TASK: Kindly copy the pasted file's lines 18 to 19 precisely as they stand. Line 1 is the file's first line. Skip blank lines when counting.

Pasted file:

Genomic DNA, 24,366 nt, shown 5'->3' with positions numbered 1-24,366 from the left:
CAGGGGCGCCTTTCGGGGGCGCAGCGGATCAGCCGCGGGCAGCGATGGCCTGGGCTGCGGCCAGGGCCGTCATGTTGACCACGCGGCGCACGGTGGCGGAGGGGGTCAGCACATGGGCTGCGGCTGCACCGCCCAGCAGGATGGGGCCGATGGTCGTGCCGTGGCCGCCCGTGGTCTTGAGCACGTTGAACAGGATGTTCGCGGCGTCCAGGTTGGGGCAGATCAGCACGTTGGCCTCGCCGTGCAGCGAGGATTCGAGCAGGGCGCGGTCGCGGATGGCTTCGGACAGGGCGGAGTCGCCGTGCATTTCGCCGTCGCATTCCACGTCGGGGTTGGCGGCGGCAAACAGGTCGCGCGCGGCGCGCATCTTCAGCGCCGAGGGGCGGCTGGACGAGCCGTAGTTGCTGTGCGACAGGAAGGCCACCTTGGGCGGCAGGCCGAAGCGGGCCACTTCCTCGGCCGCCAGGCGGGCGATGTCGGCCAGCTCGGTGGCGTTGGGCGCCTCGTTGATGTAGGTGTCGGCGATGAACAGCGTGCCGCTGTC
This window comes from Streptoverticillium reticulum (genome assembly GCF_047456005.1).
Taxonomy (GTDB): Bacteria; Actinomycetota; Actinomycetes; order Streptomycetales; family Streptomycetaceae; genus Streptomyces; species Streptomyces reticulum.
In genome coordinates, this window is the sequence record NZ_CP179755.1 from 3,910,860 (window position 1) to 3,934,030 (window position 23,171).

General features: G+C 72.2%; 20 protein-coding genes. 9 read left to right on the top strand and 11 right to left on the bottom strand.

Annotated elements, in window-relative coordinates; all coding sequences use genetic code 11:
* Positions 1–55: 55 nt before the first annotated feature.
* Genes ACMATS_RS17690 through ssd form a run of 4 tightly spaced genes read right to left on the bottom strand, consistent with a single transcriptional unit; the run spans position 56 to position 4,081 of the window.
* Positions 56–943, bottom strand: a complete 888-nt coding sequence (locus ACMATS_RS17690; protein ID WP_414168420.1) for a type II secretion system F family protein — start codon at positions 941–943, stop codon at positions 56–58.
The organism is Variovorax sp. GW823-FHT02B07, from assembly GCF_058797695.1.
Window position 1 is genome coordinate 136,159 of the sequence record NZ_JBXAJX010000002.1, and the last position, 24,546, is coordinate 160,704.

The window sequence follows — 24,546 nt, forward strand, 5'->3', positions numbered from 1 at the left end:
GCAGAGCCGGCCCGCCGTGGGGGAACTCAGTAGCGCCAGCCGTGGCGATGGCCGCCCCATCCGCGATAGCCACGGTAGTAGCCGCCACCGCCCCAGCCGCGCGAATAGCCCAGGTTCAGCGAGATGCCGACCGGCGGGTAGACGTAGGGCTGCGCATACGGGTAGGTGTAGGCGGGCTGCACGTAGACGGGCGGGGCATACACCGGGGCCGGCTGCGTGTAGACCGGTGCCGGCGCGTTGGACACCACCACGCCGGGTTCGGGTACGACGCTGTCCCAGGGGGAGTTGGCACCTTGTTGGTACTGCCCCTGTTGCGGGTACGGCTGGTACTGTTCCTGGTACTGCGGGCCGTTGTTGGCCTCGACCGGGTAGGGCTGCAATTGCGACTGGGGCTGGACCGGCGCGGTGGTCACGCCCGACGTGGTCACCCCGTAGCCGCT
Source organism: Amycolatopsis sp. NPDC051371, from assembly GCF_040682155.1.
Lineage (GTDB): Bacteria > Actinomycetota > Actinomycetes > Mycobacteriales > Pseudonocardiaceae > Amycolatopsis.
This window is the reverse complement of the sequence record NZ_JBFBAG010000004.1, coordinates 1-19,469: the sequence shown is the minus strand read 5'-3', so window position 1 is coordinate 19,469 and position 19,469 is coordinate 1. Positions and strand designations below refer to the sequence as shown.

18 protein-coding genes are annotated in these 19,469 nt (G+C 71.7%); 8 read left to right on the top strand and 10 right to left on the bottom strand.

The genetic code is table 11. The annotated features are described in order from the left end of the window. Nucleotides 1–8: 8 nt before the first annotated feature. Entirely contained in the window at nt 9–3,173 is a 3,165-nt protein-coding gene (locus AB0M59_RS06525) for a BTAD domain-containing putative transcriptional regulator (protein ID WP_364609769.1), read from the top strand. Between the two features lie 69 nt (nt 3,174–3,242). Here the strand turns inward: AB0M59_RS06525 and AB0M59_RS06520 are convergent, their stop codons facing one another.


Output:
18 protein-coding genes are annotated in these 19,469 nt (G+C 71.7%); 8 read left to right on the top strand and 10 right to left on the bottom strand.

The genetic code is table 11. The annotated features are described in order from the left end of the window. Nucleotides 1–8: 8 nt before the first annotated feature. Entirely contained in the window at nt 9–3,173 is a 3,165-nt protein-coding gene (locus AB0M59_RS06525) for a BTAD domain-containing putative transcriptional regulator (protein ID WP_364609769.1), read from the top strand. Between the two features lie 69 nt (nt 3,174–3,242). Here the strand turns inward: AB0M59_RS06525 and AB0M59_RS06520 are convergent, their stop codons facing one another.